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Britain’s ‘no confidence’ vote in the Prime Minister

How the far right responded

In the aftermath of Britain’s ‘no confidence’ vote in the Prime Minister, we at The Misinformation Cell turned our focus to the far-right conversation on Telegram, to see how they were exploiting the news. We analysed 20 Telegram groups, running in size from a few hundred to 50’000, based to the best of our knowledge in Britain. The groups were chosen because of their nominal right-wing basis, predilection to conspiracy, and subject matter. We surveyed anti-vax groups, nationalist chats, and far-right Aryan discussions, among others.

We came away with three key findings:

  1. Anti-democratic propaganda – democracy is the enemy of the far-right, and so they used this crisis to conflate the current British political establishment with democracy itself, encouraging voter apathy.
  2. Creeping Qanon narratives – Qanon might be a U.S-focused conspiracy theory, but the narrative components of it (e.g. a secret cabal of elites controlling the population) are widespread in the UK far-right,
  3. Attacking the Conservative party – In order to gain political power in our parliamentary system, the far-right’s best route is through the Conservative party. The far-right will seek to leverage all news to make the argument that the current party establishment is corrupt or weak, and needs to make way for a new, more radical leadership.

Key findings

Anti-democratic propaganda

There were frequent and vociferous denials of the usefulness of voting and democracy. As well, there was widespread apathy towards all aspects of the voting process.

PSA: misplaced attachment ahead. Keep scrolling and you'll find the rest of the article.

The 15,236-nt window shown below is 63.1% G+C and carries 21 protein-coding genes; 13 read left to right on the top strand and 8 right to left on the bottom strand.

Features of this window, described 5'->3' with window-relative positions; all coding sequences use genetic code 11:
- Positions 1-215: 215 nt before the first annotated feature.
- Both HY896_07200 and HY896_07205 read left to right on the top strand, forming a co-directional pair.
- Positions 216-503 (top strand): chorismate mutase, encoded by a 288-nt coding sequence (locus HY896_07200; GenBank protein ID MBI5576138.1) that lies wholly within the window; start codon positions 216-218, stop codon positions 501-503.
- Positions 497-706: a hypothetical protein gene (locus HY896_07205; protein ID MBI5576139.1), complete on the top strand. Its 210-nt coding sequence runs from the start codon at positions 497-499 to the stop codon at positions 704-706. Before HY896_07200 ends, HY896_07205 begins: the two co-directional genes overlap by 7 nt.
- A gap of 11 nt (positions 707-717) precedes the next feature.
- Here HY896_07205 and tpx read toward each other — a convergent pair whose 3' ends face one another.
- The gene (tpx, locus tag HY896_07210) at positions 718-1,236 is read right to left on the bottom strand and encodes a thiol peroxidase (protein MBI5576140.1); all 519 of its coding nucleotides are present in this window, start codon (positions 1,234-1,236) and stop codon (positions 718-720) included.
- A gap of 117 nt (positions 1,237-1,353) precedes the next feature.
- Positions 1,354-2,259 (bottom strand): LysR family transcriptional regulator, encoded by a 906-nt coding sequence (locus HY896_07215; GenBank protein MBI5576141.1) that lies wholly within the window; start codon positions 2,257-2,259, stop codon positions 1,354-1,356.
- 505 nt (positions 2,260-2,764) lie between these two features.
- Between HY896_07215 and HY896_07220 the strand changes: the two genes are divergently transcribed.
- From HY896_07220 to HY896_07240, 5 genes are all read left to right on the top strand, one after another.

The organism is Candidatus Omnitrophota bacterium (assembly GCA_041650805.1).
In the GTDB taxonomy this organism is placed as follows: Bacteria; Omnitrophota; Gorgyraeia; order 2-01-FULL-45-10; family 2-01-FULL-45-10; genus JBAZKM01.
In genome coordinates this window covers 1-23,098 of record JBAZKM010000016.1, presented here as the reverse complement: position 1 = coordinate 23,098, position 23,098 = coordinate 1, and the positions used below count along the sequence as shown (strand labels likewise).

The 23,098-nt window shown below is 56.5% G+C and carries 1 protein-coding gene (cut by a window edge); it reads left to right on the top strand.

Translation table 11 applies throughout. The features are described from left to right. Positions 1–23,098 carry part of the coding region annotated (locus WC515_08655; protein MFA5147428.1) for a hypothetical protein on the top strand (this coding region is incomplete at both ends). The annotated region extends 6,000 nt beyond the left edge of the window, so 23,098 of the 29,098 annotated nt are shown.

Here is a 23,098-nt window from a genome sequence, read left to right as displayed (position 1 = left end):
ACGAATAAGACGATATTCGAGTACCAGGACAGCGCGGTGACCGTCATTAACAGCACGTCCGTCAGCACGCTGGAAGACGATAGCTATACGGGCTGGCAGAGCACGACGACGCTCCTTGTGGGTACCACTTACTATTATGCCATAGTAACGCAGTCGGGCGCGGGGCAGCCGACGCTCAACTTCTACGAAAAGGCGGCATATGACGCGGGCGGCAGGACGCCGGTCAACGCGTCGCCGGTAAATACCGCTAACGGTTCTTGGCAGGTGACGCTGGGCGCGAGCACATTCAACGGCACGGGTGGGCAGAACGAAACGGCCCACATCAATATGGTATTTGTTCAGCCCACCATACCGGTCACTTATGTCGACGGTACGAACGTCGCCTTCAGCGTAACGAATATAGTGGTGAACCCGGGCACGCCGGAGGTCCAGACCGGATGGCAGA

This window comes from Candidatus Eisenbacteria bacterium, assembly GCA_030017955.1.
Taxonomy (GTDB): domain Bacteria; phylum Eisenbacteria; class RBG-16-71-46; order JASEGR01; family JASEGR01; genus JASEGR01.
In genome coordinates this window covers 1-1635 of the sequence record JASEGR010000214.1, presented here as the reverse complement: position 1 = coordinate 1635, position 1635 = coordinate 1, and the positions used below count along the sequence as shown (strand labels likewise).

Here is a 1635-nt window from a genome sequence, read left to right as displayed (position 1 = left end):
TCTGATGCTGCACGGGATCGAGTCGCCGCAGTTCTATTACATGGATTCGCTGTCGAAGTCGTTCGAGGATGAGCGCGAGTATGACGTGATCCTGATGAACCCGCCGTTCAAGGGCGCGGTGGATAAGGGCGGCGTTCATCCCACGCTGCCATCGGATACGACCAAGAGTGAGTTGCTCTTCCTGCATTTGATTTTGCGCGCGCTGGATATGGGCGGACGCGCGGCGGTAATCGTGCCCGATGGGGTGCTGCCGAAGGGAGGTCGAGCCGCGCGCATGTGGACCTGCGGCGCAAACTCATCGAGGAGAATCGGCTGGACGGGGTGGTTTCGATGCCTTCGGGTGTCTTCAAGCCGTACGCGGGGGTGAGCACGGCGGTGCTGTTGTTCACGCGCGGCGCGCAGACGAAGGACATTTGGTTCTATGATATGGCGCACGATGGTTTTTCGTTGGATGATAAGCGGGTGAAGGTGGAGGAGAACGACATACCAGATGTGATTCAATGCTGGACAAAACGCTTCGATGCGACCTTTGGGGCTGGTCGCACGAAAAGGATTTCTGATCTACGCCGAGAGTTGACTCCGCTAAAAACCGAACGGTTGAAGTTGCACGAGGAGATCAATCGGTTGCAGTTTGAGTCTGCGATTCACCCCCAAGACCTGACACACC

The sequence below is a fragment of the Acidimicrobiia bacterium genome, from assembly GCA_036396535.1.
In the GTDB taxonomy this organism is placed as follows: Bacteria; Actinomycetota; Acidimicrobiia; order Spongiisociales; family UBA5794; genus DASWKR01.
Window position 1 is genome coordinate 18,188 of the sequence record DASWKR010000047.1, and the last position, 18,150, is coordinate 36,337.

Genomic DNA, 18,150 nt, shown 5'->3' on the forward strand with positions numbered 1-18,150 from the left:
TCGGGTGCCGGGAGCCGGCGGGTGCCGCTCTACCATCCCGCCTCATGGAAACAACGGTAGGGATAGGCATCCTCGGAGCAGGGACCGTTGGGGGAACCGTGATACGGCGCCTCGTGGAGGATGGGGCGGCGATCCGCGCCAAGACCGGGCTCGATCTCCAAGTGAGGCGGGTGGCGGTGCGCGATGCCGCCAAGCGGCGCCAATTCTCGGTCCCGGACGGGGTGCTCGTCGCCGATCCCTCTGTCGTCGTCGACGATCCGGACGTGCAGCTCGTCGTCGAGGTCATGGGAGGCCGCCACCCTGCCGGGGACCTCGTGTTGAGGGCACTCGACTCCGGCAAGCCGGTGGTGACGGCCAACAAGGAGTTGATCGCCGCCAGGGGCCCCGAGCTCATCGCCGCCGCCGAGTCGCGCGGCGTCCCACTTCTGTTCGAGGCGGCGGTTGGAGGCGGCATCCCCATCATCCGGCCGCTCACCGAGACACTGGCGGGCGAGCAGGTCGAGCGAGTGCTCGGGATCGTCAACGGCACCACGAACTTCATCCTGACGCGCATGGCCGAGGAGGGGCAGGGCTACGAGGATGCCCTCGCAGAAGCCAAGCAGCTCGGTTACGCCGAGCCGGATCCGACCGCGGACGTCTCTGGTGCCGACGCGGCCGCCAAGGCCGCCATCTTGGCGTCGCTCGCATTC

Many commenters said they did not believe the vote of no confidence was genuine, and that it was all planned out beforehand. This extended to general and local elections.

A common catch phrase was “the devil you know”, or some variation. Many commenters said they didn’t care who was prime minister, although Boris was a “known devil” so they wouldn’t mind him continuing. The prevalence of this phrase may be evidence of some form of Astro-turfing, wherein a super-spreader or otherwise notorious personalities have repeatedly used this phrase in relation to Boris Johnson in the recent past.

Connected to these sentiments were comments suggesting the World Economic Forum had some hand in the events, either they decided at Davos Boris must go, or were using the vote as a way to increase Johnson’s approval rating.

This narrative showed evidence of belief in widespread voter fraud, combined with apathy towards voting in general. This narrative suggests many have lost faith in the voting process and do not see voting as important or even necessary. All politicians are, they suggest, the same as each other and it doesn’t matter who is in charge. There is, they suppose, little reason to be active in politics because one’s own actions are incapable of changing anything.

Pushes towards widespread voter apathy is a common stance for misinformation actors, who seek to disrupt the voting process.

Creeping Qanon narratives

Evidence suggests that Qanan narratives considerably influence the general right-wing ecosphere. More than that, these narratives repeatedly suggest either that “white hats” work to secure the vote or get pushed out because of it. On top of it, there were also references to the narrative of a cabal of leaders controlling events behind the scenes.